Basic Biology of Aging: Aging & Cancer: Rival demons?
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Judith Campisi, PhD
Buck Institute for Research on Aging
Aging & Cancer: Rival demons?
Aging is the largest risk factor for a host of chronic diseases. Why is this so? One widely accepted view holds that one or more basic aging process alters tissues and the systemic milieu, making them vulnerable to loss of homeostasis and pathology. I will discuss the evidence that cellular senescence, a complex stress response that protects multicellular organisms from cancer, is a candidate basic aging process that can drive multiple age-related diseases. These diseases range from neurodegeneration to, ironically, late life cancer. I will also discuss new possibilities for maintaining the anti-cancer benefits of the senescence response while ameliorating its deleterious effects.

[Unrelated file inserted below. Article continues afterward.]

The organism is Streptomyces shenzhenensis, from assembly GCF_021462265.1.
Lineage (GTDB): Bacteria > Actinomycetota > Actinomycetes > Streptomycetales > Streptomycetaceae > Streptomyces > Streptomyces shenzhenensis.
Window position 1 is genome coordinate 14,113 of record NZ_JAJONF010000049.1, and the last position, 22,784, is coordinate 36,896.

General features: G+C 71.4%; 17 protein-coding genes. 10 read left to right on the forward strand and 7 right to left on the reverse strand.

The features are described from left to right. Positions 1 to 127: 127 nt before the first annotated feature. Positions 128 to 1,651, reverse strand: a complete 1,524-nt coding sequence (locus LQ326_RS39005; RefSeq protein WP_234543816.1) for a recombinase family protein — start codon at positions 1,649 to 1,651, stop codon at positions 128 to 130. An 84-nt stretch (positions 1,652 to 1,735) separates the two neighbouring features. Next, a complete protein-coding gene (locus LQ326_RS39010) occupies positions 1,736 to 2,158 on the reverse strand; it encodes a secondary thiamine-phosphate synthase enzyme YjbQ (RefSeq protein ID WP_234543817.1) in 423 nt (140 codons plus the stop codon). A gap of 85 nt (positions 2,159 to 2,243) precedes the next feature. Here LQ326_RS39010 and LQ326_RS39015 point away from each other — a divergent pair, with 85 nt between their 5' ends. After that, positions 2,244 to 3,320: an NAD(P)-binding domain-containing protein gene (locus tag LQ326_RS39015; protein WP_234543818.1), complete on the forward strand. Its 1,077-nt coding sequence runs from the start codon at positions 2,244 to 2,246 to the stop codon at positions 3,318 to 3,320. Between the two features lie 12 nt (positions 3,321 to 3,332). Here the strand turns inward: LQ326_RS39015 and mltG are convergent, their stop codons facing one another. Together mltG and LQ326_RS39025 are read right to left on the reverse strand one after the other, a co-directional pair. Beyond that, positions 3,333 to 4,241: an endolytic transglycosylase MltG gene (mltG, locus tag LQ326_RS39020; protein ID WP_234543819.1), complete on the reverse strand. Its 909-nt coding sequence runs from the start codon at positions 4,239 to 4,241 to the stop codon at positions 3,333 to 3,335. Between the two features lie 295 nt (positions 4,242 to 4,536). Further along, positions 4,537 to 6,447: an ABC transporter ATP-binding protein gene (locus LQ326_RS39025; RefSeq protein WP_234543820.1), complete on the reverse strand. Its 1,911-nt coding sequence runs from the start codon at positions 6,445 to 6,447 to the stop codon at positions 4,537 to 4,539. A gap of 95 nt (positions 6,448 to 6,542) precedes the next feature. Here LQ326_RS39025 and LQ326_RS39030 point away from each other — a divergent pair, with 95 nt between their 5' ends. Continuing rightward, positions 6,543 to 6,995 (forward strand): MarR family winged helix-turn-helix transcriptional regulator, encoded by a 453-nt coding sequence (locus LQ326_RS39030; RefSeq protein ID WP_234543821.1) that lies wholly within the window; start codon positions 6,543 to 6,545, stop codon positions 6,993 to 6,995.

The Basic Biology of Aging seminar series is sponsored by The Nathan Shock Center of Excellence in the Basic Biology of Aging, the Genetic Approaches to Aging Training Grant, and the UW Healthy Aging and Longevity (HALo) Research Institute. The seminar features guest speakers presenting the latest research in the basic biology of aging.